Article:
After 6 months, 24% of the vaccine-resistant population got their shots — what persuaded them?

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Advice from family members, friends and healthcare providers are the main factors persuading Americans who were previously hesitant to get vaccinated against COVID-19, according to research released July 13 by Kaiser Family Foundation.

From Jan. 14-18, Kaiser Family Foundation surveyed Americans to better understand their attitudes on COVID-19 vaccination. From June 15-23, it followed up with the respondents who said they were unvaccinated during that survey. Additional follow-ups were conducted July 2.

Seventy-six percent of people who said they would only get vaccinated against COVID-19 if they were required or would definitely not get vaccinated during the first survey remain unvaccinated. The top reason people who were still unvaccinated during the second survey gave for not getting their shot was concerns about side effects.

Fifty-four percent of people who said they were waiting to see how COVID-19 vaccination played out for others before getting their own shots during the first survey have gotten vaccinated.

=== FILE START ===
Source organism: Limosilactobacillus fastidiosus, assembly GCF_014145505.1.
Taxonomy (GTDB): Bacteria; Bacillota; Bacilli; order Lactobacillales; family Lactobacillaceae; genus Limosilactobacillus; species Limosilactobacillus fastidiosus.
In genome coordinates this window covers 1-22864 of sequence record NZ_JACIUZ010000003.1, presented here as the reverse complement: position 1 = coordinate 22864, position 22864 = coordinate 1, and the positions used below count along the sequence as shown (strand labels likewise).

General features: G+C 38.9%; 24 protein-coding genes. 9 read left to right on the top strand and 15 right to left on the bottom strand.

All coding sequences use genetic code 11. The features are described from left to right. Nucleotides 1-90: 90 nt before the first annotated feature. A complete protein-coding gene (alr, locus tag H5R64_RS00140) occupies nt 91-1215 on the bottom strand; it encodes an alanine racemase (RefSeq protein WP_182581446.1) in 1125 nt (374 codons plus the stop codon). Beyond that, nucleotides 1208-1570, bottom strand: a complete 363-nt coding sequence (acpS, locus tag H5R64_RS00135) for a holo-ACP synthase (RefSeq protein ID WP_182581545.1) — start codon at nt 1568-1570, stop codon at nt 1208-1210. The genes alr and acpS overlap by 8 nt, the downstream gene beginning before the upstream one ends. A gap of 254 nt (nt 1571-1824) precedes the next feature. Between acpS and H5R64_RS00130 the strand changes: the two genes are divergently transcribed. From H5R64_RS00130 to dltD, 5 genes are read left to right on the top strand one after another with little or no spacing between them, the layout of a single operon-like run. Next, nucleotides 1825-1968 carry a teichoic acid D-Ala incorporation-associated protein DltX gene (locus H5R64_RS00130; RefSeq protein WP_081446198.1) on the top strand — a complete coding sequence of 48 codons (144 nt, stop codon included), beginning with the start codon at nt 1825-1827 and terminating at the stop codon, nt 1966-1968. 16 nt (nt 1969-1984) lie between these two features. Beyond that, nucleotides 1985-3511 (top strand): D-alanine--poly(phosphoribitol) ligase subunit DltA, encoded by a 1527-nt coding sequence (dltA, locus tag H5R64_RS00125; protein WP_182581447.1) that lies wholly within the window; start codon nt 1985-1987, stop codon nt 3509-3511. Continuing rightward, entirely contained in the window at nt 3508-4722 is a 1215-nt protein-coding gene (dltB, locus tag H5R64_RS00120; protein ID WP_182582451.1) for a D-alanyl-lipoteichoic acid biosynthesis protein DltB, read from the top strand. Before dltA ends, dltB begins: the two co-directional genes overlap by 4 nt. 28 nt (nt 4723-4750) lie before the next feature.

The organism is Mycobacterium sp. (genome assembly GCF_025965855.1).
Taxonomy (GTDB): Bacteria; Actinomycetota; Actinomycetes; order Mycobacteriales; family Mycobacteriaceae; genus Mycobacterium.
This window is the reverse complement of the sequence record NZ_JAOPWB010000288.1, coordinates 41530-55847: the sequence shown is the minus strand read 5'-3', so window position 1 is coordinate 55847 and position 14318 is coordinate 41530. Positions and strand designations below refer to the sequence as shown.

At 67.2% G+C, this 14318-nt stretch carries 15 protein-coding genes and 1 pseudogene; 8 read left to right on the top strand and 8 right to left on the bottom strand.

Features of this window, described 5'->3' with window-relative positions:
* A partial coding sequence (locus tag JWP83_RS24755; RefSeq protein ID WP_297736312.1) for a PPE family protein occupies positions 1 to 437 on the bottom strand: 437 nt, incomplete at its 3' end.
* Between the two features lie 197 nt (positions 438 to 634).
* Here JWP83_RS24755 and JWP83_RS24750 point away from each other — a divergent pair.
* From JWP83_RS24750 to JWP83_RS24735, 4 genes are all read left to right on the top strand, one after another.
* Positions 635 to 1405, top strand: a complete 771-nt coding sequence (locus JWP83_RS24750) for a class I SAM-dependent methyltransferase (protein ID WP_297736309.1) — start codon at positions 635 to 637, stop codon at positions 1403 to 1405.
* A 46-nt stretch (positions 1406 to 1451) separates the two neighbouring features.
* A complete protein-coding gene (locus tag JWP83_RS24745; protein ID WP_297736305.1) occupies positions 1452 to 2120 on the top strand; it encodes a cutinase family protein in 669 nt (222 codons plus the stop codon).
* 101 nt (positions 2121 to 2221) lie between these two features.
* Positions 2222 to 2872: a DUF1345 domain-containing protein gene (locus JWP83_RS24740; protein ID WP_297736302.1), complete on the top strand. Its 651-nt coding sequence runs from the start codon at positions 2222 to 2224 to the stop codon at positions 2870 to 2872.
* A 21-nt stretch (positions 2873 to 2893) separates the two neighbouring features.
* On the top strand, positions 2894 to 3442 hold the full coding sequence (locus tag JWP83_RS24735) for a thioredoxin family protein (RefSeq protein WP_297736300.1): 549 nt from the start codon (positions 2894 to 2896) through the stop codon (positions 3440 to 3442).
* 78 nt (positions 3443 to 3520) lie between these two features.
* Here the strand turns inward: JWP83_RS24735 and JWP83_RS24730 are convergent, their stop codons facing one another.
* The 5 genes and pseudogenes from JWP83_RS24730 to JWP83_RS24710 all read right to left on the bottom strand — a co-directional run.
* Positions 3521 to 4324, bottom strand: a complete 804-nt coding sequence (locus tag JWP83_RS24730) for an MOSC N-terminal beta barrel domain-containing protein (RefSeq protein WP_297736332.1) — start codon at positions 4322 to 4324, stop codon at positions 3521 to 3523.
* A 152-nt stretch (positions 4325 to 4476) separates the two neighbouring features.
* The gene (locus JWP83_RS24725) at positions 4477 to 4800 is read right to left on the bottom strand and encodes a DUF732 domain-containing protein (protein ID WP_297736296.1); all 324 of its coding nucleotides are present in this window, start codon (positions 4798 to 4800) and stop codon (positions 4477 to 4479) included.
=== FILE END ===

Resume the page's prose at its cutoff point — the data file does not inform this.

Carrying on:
Among respondents who said they weren't getting vaccinated, were waiting to get vaccinated, or would only get vaccinated if required during the first survey but have since gotten vaccinated, 17 percent said they were persuaded by a family member. Eleven percent said they were persuaded by a healthcare provider, 5 percent were persuaded by a friend and 2 percent were persuaded by a coworker or classmate. 

Some of these people were also persuaded by the easing of restrictions for vaccinated people and vaccine requirements for travel and work, according to the survey.

 

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